Vertical farm in Manchester is a 'multi storey greenhouse'

Alpha Farm in Wythenshawe
Image caption Alpha Farm is created in the derelict Alpha House in Wythenshawe

"Imagine a greenhouse stacked on top of itself, so you have three or four layers of greenhouse - it's a multiple storey greenhouse."

Dr Dickson Despommier is a pioneer of vertical farming, an agriculturual technique which has inspired an ambitious new project in Wythenshawe.

His basic idea - to increase the available land for farming - is now being put into practice inside a derelict office block on the edge of Wythenshawe Civic Centre.

Over the next two years, Alpha House will be transformed into Alpha Farm, growing produce for the 2013 Manchester International Festival (MIF) on its eight floors.

As well as growing leafy plants and root vegetables, it is also planned to incorporate fish tanks, bee hives and a hen hangar on the roof.

Simon Mellor, general director of MIF, said what made Alpha Farm unique is that it is the first attempt to turn an existing building into a food supplier for the 2013 event.

"That is our dream," he said.

"Can we get to a sufficiently productive level that most things that people are eating, in terms of the vegetables, have been grown on this farm?"

The main challenge, as a former worker in the derelict block put it, will be the "ramshackle, decrepit old building" they are working with.

"It is poorly insulated, single-glazed and it will be hard to maintain the temperature.

"If they can do it in there, they can do it anywhere really."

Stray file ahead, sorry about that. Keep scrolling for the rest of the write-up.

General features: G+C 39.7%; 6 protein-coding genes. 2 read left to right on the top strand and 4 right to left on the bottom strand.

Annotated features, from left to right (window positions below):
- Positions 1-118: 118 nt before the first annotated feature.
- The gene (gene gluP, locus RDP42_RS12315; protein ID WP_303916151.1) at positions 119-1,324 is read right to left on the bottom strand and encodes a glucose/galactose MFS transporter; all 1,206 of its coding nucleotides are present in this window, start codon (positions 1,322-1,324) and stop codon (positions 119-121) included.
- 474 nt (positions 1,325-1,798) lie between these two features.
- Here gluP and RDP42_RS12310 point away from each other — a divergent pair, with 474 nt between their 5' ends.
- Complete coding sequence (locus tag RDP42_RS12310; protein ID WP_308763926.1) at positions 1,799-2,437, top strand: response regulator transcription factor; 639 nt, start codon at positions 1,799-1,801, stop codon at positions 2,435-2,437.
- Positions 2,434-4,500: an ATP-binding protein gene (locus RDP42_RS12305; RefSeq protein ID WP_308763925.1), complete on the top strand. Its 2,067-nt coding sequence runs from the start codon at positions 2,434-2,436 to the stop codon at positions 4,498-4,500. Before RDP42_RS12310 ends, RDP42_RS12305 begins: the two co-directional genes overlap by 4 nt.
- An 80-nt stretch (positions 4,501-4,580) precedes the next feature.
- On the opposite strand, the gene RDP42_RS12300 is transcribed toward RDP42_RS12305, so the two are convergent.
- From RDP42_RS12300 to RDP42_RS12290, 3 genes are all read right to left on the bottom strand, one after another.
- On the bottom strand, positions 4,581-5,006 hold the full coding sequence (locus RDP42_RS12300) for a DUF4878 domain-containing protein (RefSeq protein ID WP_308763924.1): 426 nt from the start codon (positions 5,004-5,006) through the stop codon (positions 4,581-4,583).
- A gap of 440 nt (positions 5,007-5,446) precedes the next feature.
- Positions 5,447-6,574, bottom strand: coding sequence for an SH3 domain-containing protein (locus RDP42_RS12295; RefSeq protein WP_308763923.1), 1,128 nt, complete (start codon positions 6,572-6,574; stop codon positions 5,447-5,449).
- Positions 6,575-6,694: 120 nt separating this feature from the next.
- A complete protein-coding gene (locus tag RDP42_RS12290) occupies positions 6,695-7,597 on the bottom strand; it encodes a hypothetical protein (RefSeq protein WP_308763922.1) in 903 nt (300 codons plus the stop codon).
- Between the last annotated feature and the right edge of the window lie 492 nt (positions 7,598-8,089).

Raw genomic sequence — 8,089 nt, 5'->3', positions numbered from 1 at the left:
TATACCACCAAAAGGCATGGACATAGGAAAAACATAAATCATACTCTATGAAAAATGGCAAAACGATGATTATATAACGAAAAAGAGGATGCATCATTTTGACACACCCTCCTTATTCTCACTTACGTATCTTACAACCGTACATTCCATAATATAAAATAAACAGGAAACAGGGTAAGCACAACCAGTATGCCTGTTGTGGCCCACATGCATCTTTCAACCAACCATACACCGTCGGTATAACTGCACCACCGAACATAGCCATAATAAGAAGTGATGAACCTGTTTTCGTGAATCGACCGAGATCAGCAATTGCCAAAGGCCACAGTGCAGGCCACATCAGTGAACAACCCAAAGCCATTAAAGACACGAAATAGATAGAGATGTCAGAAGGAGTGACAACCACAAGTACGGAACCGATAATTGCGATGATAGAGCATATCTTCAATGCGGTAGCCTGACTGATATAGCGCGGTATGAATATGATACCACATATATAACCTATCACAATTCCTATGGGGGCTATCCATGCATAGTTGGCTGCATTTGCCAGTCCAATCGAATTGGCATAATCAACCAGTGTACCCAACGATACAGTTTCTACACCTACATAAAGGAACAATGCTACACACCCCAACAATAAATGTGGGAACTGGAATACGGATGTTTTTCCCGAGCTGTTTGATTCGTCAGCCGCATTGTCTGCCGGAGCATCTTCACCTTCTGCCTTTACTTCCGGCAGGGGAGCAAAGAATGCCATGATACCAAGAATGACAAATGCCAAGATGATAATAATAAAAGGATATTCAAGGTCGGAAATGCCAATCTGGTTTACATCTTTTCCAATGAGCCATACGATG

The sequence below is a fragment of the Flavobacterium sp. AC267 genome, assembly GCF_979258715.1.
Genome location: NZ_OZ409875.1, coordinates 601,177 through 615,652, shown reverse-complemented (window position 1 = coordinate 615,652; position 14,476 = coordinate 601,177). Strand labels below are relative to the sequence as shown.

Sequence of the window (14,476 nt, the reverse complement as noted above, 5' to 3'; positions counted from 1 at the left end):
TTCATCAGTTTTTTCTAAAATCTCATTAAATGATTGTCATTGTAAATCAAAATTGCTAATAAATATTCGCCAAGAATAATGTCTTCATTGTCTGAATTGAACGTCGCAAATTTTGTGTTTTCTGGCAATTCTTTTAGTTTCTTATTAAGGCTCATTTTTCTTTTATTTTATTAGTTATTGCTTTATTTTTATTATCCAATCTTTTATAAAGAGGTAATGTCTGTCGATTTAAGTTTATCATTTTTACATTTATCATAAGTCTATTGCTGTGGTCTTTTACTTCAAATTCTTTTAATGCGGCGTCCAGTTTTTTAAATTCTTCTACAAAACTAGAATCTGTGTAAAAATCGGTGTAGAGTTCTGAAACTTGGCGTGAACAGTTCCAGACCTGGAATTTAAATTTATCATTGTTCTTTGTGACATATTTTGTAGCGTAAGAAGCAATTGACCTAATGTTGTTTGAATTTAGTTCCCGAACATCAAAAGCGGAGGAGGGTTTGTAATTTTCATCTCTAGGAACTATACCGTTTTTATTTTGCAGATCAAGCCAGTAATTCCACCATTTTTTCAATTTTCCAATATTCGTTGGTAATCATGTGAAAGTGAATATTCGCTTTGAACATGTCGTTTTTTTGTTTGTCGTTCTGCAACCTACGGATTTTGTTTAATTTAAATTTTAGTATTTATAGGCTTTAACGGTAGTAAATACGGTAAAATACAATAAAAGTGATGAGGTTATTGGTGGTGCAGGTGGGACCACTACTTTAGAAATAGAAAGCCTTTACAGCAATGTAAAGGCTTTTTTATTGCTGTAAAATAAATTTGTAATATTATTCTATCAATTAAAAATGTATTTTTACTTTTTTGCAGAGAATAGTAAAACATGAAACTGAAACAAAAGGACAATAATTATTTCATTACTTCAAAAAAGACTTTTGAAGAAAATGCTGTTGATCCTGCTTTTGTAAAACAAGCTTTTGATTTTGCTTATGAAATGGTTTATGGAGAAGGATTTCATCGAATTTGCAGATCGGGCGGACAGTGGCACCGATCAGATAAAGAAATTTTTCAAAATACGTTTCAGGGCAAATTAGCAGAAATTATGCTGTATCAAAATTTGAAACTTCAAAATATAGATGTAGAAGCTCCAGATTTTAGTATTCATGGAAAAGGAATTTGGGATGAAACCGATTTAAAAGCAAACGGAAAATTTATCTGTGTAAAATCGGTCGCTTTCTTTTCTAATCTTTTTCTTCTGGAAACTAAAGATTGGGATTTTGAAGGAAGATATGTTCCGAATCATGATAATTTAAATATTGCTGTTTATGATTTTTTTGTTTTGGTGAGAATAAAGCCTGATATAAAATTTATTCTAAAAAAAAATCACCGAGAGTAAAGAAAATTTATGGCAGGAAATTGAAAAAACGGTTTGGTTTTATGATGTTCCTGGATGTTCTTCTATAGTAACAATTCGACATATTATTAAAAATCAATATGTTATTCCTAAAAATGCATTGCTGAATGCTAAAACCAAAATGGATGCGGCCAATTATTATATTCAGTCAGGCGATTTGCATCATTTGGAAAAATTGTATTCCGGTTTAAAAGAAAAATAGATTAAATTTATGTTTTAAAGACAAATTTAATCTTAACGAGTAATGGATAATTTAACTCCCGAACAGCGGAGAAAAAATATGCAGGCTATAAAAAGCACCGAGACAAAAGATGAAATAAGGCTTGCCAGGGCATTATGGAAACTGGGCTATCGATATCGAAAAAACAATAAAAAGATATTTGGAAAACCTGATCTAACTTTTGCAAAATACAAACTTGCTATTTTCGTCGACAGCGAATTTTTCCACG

Local involvement

The concept of vertical farming grew from the prediction of many scientists that, that as the pressure increases on already limited farm land, food shortages could occur in the coming decades.

By employing new technologies, it is possible to cultivate crops inside a building rather than outside in the soil.

Consequently, vertical farms can support agriculture in environments where farming has previously been impossible, such as cities.

There are prototypes being planned and constructed in Japan, Korea and Holland.

Whilst the project has global significance, MIF have been keen to stress the role the local community can play in the project.

Local people, schools and community groups will have the opportunity to be involved in a variety of ways from learning how to grow crops to thinking how produce will be distributed into local homes and shops.

Mr Mellor said the ambition is that it becomes "a project that the local community find so indispensable that they want to take it on as their own."

If that can be achieved, Wythenshawe will have taken a big step towards the forefront of the vertical farm movement.

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